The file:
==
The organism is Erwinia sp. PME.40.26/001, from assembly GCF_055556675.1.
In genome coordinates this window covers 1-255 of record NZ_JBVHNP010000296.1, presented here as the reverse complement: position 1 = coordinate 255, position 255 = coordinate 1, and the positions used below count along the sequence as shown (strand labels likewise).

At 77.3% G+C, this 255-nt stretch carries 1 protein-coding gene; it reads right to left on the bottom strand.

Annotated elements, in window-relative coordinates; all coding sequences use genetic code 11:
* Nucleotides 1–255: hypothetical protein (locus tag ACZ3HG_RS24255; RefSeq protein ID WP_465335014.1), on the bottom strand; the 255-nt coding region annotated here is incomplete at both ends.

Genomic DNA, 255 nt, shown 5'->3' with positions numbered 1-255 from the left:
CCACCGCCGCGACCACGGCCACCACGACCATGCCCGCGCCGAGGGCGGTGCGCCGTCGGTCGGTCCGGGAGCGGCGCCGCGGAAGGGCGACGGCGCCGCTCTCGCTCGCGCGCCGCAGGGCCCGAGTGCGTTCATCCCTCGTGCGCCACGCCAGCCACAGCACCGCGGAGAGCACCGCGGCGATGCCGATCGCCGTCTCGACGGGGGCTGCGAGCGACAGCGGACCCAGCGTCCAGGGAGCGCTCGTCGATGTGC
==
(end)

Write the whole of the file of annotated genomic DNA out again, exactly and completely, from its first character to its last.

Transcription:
The organism is Erwinia sp. PME.40.26/001, from assembly GCF_055556675.1.
In genome coordinates this window covers 1-255 of record NZ_JBVHNP010000296.1, presented here as the reverse complement: position 1 = coordinate 255, position 255 = coordinate 1, and the positions used below count along the sequence as shown (strand labels likewise).

At 77.3% G+C, this 255-nt stretch carries 1 protein-coding gene; it reads right to left on the bottom strand.

Annotated elements, in window-relative coordinates; all coding sequences use genetic code 11:
* Nucleotides 1–255: hypothetical protein (locus tag ACZ3HG_RS24255; RefSeq protein ID WP_465335014.1), on the bottom strand; the 255-nt coding region annotated here is incomplete at both ends.

Genomic DNA, 255 nt, shown 5'->3' with positions numbered 1-255 from the left:
CCACCGCCGCGACCACGGCCACCACGACCATGCCCGCGCCGAGGGCGGTGCGCCGTCGGTCGGTCCGGGAGCGGCGCCGCGGAAGGGCGACGGCGCCGCTCTCGCTCGCGCGCCGCAGGGCCCGAGTGCGTTCATCCCTCGTGCGCCACGCCAGCCACAGCACCGCGGAGAGCACCGCGGCGATGCCGATCGCCGTCTCGACGGGGGCTGCGAGCGACAGCGGACCCAGCGTCCAGGGAGCGCTCGTCGATGTGC